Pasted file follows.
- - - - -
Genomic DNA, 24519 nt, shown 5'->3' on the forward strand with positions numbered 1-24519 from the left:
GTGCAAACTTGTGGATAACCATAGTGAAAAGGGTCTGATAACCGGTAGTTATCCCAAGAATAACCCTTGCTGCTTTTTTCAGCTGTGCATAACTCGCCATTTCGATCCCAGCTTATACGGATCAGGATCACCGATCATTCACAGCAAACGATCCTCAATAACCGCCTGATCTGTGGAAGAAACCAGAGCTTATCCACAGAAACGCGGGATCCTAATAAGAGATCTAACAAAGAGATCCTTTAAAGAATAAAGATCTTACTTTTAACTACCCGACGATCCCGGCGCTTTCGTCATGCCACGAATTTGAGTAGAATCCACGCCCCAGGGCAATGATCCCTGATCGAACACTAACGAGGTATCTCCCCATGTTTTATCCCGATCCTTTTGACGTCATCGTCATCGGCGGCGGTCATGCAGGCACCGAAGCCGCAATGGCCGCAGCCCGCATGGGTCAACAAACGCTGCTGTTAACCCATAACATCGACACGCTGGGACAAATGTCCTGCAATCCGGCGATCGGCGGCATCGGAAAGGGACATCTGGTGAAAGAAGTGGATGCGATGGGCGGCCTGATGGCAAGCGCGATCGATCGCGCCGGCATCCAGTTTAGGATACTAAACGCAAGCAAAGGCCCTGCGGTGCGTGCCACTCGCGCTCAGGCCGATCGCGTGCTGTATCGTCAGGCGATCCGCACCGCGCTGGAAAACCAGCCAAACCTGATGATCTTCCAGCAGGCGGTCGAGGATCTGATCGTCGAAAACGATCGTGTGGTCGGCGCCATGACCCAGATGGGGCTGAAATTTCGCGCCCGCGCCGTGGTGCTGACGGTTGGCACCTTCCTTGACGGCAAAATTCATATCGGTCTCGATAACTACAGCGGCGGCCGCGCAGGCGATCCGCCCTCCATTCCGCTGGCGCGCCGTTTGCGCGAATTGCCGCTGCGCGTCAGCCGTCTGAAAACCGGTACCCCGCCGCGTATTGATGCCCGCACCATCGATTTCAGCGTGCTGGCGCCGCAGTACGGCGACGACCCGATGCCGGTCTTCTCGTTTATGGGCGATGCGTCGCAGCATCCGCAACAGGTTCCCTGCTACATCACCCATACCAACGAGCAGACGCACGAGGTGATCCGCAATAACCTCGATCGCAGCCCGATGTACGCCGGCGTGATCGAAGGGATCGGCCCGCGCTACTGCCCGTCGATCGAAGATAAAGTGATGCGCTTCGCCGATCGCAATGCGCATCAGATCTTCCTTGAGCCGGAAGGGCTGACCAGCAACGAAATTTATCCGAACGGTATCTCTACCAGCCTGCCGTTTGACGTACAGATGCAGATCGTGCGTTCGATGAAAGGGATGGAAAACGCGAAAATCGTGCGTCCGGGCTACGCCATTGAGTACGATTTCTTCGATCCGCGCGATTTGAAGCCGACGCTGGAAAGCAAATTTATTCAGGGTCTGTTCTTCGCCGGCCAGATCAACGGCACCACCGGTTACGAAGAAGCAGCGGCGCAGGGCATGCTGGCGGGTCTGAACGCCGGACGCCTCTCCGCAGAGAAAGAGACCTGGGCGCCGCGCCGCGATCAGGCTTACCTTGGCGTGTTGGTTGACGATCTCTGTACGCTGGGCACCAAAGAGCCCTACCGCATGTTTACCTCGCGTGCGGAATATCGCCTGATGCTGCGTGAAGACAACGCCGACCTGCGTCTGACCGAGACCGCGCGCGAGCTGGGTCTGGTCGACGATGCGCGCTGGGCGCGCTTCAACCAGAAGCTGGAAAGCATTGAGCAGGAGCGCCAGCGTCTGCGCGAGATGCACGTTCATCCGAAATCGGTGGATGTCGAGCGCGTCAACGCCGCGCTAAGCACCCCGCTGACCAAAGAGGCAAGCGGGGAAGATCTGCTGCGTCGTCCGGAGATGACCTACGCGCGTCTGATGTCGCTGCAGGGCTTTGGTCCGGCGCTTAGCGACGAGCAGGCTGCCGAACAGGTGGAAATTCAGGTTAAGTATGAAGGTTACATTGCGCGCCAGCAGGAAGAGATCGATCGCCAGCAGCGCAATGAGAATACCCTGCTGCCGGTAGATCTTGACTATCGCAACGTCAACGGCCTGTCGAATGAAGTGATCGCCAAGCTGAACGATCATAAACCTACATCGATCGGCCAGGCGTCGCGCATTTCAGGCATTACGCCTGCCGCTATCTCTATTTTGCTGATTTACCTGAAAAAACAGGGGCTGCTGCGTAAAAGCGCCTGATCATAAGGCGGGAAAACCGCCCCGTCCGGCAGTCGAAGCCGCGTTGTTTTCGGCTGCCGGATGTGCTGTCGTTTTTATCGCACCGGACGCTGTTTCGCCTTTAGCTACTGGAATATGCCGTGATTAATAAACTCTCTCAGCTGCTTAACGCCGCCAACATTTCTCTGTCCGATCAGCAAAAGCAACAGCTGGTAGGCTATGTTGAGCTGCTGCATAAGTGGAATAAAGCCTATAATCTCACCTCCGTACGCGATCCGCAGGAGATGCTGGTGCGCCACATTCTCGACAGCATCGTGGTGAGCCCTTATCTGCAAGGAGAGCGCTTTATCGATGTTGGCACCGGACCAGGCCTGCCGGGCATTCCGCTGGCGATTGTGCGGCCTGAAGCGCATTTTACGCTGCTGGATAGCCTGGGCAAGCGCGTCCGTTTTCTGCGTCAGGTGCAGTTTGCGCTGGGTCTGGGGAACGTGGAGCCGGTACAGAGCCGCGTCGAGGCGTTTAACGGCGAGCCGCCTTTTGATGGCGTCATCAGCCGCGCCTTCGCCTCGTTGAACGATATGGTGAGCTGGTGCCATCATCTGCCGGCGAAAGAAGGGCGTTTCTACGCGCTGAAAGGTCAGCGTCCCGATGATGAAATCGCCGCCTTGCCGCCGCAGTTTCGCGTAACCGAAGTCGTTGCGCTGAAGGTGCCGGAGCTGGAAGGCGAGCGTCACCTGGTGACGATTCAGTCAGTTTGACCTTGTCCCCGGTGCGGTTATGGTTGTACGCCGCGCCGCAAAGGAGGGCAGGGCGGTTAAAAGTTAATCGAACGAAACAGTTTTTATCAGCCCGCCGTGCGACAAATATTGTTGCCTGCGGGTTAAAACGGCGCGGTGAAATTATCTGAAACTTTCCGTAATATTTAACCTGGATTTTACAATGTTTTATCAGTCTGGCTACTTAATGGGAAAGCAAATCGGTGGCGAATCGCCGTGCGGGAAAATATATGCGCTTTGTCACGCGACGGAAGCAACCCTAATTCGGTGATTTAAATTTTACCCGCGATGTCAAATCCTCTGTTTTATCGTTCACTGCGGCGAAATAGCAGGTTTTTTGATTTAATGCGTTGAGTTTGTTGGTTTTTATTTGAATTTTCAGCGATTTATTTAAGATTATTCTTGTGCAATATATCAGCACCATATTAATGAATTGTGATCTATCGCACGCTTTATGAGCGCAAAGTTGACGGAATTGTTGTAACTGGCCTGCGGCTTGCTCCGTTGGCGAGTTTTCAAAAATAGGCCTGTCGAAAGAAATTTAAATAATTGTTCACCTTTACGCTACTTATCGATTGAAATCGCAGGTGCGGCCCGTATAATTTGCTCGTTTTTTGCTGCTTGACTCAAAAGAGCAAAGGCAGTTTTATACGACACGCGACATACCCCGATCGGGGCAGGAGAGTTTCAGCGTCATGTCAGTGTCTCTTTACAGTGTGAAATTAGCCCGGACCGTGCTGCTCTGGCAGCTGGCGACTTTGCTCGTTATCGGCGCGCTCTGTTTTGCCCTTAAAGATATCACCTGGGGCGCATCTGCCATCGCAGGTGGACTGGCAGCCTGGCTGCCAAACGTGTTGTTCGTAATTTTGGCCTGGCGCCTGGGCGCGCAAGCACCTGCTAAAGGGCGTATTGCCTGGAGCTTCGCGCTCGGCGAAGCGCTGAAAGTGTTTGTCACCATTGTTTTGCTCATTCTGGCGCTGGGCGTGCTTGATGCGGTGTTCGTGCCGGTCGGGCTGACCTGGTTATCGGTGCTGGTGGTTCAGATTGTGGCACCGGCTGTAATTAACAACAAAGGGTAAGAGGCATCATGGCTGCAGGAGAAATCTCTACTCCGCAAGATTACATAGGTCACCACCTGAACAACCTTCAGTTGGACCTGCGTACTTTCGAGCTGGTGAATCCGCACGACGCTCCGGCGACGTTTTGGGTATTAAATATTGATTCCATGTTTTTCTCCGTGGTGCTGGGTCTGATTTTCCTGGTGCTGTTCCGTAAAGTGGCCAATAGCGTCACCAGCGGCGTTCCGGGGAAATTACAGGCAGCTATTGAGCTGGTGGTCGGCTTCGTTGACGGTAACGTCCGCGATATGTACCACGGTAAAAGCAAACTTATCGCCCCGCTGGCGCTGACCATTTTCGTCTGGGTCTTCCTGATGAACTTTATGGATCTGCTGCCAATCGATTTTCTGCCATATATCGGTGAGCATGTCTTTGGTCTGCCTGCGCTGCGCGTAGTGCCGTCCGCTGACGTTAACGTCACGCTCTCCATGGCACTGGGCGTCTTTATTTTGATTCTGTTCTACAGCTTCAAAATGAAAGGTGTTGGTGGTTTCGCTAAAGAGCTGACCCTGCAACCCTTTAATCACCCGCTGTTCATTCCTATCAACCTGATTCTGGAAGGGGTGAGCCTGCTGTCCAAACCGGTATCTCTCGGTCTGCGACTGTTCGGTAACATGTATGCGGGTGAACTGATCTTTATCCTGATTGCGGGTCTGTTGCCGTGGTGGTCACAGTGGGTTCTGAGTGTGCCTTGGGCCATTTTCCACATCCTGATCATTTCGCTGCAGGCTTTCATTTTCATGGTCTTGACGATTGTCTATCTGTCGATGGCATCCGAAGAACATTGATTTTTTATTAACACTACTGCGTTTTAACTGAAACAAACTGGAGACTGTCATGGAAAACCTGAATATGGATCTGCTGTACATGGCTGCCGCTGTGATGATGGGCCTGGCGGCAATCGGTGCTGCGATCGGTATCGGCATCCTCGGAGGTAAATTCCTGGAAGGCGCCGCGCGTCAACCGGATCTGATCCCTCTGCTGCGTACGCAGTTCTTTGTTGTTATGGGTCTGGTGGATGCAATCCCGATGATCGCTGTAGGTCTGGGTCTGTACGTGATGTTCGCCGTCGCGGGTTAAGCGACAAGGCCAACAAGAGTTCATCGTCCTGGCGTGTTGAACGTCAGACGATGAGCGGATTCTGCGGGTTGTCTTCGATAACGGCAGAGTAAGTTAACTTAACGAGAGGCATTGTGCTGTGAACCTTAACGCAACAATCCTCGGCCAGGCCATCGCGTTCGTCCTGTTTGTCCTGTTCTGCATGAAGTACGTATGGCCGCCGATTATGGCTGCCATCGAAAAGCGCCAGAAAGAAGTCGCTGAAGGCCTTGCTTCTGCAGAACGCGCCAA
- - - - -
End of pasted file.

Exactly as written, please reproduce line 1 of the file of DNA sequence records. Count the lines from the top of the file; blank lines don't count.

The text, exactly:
Genomic DNA, 24519 nt, shown 5'->3' on the forward strand with positions numbered 1-24519 from the left: